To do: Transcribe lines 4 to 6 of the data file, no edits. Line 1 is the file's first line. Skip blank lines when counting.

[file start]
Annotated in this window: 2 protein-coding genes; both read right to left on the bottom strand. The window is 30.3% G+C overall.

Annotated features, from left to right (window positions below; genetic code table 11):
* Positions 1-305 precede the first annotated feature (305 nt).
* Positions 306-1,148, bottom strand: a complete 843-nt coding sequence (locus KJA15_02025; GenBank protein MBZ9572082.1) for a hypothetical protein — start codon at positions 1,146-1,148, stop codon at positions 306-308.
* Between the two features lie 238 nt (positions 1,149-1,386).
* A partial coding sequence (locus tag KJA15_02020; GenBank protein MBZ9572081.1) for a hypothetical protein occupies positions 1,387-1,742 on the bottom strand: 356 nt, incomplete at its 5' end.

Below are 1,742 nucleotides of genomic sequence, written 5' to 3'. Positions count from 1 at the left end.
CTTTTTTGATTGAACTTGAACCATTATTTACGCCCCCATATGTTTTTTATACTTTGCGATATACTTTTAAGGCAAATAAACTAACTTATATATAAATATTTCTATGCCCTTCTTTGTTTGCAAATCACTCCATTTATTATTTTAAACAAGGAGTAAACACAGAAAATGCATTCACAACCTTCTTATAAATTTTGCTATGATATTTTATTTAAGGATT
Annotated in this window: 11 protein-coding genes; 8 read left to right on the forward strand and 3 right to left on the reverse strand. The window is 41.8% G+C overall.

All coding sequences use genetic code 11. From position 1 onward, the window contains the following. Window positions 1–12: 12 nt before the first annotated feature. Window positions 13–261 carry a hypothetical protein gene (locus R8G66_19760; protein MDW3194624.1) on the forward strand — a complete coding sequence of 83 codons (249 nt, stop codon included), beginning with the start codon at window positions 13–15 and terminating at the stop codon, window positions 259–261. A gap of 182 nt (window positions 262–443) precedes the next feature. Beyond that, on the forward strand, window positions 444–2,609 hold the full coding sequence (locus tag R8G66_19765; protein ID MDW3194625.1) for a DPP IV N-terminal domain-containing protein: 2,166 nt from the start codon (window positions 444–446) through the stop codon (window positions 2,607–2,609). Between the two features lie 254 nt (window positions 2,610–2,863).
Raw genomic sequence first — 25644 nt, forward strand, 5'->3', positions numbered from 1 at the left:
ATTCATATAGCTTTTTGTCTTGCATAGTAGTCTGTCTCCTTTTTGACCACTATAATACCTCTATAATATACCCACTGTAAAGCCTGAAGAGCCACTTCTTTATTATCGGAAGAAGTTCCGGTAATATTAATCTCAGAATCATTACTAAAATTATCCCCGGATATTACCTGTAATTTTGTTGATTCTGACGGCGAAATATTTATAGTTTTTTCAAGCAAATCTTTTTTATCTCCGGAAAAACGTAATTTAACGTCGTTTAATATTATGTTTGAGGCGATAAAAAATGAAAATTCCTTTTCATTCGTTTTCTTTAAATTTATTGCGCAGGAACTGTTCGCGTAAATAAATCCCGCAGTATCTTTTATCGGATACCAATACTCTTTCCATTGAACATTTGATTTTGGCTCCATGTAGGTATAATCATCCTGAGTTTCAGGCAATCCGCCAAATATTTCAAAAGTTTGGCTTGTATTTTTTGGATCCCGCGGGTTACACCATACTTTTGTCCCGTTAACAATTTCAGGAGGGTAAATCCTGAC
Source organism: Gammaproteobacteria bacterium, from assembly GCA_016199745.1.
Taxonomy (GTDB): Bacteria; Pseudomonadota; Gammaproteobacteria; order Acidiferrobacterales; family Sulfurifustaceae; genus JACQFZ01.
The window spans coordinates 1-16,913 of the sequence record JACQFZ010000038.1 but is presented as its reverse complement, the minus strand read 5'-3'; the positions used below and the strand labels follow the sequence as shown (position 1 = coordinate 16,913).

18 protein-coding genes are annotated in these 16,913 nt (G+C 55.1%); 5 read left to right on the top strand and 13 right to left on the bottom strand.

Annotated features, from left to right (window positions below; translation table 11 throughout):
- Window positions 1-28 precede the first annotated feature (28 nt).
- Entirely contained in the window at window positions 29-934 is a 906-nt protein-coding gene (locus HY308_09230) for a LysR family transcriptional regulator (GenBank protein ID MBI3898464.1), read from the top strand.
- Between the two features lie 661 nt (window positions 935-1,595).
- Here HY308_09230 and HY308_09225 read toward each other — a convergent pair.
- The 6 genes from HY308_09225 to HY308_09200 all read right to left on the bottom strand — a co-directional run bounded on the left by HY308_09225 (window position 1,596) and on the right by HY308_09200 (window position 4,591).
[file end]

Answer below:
* Positions 306-1,148, bottom strand: a complete 843-nt coding sequence (locus KJA15_02025; GenBank protein MBZ9572082.1) for a hypothetical protein — start codon at positions 1,146-1,148, stop codon at positions 306-308.
* Between the two features lie 238 nt (positions 1,149-1,386).
* A partial coding sequence (locus tag KJA15_02020; GenBank protein MBZ9572081.1) for a hypothetical protein occupies positions 1,387-1,742 on the bottom strand: 356 nt, incomplete at its 5' end.